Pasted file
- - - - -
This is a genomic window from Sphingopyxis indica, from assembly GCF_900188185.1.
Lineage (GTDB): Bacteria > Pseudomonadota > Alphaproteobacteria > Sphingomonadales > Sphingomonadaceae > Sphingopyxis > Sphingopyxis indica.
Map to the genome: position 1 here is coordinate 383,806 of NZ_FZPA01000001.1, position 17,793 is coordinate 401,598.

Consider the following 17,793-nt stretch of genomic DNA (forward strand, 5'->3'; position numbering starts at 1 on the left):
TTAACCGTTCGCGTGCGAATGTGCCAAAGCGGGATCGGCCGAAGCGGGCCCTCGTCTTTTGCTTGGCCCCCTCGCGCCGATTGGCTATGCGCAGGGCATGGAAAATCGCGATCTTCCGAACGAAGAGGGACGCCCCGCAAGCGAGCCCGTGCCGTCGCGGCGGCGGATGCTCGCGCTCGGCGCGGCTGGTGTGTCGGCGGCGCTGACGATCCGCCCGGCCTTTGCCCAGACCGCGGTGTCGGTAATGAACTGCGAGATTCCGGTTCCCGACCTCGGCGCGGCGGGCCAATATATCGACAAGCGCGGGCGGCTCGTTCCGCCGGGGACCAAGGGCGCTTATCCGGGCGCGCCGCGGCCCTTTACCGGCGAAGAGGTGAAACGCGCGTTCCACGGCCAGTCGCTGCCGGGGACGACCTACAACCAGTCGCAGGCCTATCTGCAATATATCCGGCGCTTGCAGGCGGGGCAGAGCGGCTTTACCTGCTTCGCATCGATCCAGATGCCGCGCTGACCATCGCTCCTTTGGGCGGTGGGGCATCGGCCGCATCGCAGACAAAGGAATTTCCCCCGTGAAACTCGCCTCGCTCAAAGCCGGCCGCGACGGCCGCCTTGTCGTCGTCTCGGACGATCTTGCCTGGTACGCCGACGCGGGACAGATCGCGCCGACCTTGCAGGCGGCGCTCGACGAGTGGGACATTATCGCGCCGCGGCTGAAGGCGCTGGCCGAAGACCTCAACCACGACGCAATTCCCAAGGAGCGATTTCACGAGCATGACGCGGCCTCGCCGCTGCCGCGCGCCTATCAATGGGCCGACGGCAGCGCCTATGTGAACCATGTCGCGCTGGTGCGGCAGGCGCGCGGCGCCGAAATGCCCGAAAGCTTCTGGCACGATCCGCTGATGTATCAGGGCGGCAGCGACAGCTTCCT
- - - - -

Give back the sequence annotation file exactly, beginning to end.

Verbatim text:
This is a genomic window from Sphingopyxis indica, from assembly GCF_900188185.1.
Lineage (GTDB): Bacteria > Pseudomonadota > Alphaproteobacteria > Sphingomonadales > Sphingomonadaceae > Sphingopyxis > Sphingopyxis indica.
Map to the genome: position 1 here is coordinate 383,806 of NZ_FZPA01000001.1, position 17,793 is coordinate 401,598.

Consider the following 17,793-nt stretch of genomic DNA (forward strand, 5'->3'; position numbering starts at 1 on the left):
TTAACCGTTCGCGTGCGAATGTGCCAAAGCGGGATCGGCCGAAGCGGGCCCTCGTCTTTTGCTTGGCCCCCTCGCGCCGATTGGCTATGCGCAGGGCATGGAAAATCGCGATCTTCCGAACGAAGAGGGACGCCCCGCAAGCGAGCCCGTGCCGTCGCGGCGGCGGATGCTCGCGCTCGGCGCGGCTGGTGTGTCGGCGGCGCTGACGATCCGCCCGGCCTTTGCCCAGACCGCGGTGTCGGTAATGAACTGCGAGATTCCGGTTCCCGACCTCGGCGCGGCGGGCCAATATATCGACAAGCGCGGGCGGCTCGTTCCGCCGGGGACCAAGGGCGCTTATCCGGGCGCGCCGCGGCCCTTTACCGGCGAAGAGGTGAAACGCGCGTTCCACGGCCAGTCGCTGCCGGGGACGACCTACAACCAGTCGCAGGCCTATCTGCAATATATCCGGCGCTTGCAGGCGGGGCAGAGCGGCTTTACCTGCTTCGCATCGATCCAGATGCCGCGCTGACCATCGCTCCTTTGGGCGGTGGGGCATCGGCCGCATCGCAGACAAAGGAATTTCCCCCGTGAAACTCGCCTCGCTCAAAGCCGGCCGCGACGGCCGCCTTGTCGTCGTCTCGGACGATCTTGCCTGGTACGCCGACGCGGGACAGATCGCGCCGACCTTGCAGGCGGCGCTCGACGAGTGGGACATTATCGCGCCGCGGCTGAAGGCGCTGGCCGAAGACCTCAACCACGACGCAATTCCCAAGGAGCGATTTCACGAGCATGACGCGGCCTCGCCGCTGCCGCGCGCCTATCAATGGGCCGACGGCAGCGCCTATGTGAACCATGTCGCGCTGGTGCGGCAGGCGCGCGGCGCCGAAATGCCCGAAAGCTTCTGGCACGATCCGCTGATGTATCAGGGCGGCAGCGACAGCTTCCT